1990s >> 1999 >> no-1136-april-1999

Voice from the Back

After apartheid
About 20,000 people were murdered in South Africa last year. Nearly 50,000 women were raped. There were close to 250,000 burglaries and 12,000 car hijackings . . . Last year Nelson Mandela derided those who leave South Africa because of crime, and identified crime as a white problem. But Antoinette Louw of ISS [Institute for Security Systems] said: “Mandela’s message was that the government doesn’t recognise the ‘fear of crime’ as a problem. That’s a grave mistake. It’s not just a white problem. Black people do feel very unsafe” Guardian, 18 February.

Agony Aunt advises
Would that the tough world of employment were different, but there’s a lot of evidence to suggest that personal hard-luck stories are a bad call when asking for a pay increase. As an approach, it turns an applicant into a supplicant and weakens the ground on which they stand. What is recommended is a more positive attitude: base your case on your value to your paymaster. You magazine, 21 February.

South Africa’s crisis
Terry Bell writes for the Business Report of the Johannesburg Star. He has obviously had more than a passing acquaintance with Marx’s writings because his column, “Inside Labour”, on the economic scene in South Africa is invariably perceptive and sceptical. On 30 October, 1998, he wrote: “The police are part of the armed wing of the state, a section of that monopoly of force exercised by the powers-that-be for the maintenance of law and order and the status quo . . . In fact, the claim that the police are the mere tools of ‘the bosses’ was reinforced over the recent strike wave. More work days were lost in the first nine months of this year than at any time since 1992. The strikes saw numerous clashes between strikers and police, and hundreds of complaints from striking workers about police brutality. Tales of sjambokkings, tear-gassings and the firing of rubber bullets and birdshot flooded in.”

On 6 November, 1998, he wrote: “Yet within the broader trade union movement, at all levels, there is a clear explanation for the cause of the present crisis. It is summed up by June Dube, president of the Transport and General Workers’ Union. ‘Overproduction,’ he said. ‘The world is suffering a crisis of overproduction.’ Calls for greater productivity (more products produced by the same or fewer workers) and greater competitiveness (more products produced by the same or fewer workers) and greater competitiveness (more products being produced more cheaply) therefore amounted to ‘pouring oil onto a raging fire’.”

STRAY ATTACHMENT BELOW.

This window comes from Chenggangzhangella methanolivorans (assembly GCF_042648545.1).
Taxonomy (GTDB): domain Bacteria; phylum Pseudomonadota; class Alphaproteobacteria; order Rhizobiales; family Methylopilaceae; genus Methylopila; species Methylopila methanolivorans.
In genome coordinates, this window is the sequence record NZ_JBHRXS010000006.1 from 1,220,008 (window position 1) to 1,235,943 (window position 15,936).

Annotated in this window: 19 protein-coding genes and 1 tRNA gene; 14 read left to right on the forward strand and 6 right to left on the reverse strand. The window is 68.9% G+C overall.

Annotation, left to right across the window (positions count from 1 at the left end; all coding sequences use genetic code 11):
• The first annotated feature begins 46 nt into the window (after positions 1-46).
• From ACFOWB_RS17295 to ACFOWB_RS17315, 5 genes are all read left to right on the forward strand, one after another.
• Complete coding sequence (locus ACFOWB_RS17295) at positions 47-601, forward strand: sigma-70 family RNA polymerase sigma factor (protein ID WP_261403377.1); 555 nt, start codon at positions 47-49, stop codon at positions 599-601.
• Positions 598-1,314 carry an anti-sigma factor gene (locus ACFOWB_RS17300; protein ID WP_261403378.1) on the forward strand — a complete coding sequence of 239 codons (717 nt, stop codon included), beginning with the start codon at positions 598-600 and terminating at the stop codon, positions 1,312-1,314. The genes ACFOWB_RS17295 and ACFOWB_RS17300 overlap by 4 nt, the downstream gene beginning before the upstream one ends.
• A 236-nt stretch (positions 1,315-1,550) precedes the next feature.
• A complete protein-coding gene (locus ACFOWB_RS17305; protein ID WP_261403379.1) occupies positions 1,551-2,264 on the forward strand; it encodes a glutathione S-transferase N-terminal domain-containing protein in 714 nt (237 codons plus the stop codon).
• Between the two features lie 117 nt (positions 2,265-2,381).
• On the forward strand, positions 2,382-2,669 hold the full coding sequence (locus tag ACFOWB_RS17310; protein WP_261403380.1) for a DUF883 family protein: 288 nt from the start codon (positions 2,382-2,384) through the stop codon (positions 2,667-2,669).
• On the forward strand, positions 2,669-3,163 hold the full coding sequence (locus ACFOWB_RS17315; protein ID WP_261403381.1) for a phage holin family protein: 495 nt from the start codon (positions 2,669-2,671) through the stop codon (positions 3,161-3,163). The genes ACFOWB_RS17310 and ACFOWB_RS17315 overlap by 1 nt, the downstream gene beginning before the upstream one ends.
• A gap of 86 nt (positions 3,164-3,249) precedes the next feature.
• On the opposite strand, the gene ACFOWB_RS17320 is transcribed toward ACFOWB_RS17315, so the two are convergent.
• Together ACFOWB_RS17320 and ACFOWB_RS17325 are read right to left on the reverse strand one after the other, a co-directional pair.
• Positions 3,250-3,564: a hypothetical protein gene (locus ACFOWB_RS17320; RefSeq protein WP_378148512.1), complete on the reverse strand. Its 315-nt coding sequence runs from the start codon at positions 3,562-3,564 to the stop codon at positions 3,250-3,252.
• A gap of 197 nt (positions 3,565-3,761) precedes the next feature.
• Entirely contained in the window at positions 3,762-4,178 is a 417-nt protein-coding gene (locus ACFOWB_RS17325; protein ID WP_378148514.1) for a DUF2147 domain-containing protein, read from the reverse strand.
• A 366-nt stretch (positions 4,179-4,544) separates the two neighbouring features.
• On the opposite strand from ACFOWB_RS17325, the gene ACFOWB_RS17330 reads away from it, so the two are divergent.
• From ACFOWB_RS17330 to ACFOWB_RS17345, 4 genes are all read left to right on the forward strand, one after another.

Cuba’s crime wave
This week the national assembly passed draconian laws against a rising crime wave on the island, which impose the death penalty and life imprisonment for violent crimes and drug smuggling. They also lay down stiffer sentences for prostitution, pimping, robbery and theft . . . Dr Castro said that crime had increased because the government was forced to open the country to tourism and foreign investment, creating inequalities on the island. Guardian, 18 February.

It is political economics
“The real wages of low-wage male workers have shown increases in the past few years.” Trumpeted a recent report from President Clinton’s Council of Economic Advisers, “in contrast to the period from 1979 to 1993, when they declined by 14.7 percent.” The real story is that low-wage earners are still significantly worse off than they were 20 years ago, at least if you only count their paychecks. But government programs like the earned-income tax credit mean that wages don’t tell the whole story. For economists the prolonged stall in wages remains the great contemporary conundrum. For politicians it is an opportunity to argue for new legislation. In his State of the Union message President Clinton proposed to increase the minimum wage by $1 to $6.15. [In 1979 it was $6.75] Forbes, 22 February.

Pleasure wicked
Children are suffering mental health problems in increasing numbers and at a younger age because of the pressures of the national curriculum, according to a three-year £1 million report [called Bright Futures] . . . The inquiry, by the Mental Health Foundation, claims that schools need to teach “emotional literacy” in addition to academic knowledge to combat the rise in the number of children who are withdrawn, isolated and depressive or disruptive. Sunday Telegraph, 31 January.

Into the future?
If you have a job to do, find someone to share the work and you get the job done in half the time. That’s the idea behind Distributed.net, a group that co-ordinates spare computer processor power from across the Internet to solve huge mathematical tasks which otherwise would take days, weeks, and in some cases years. The tasks range from research projects to find large prime numbers, to cracking code messages, to analysing radio waves emanating from space in the hope of finding signals from alien civilisations. Guardian, 28 January.

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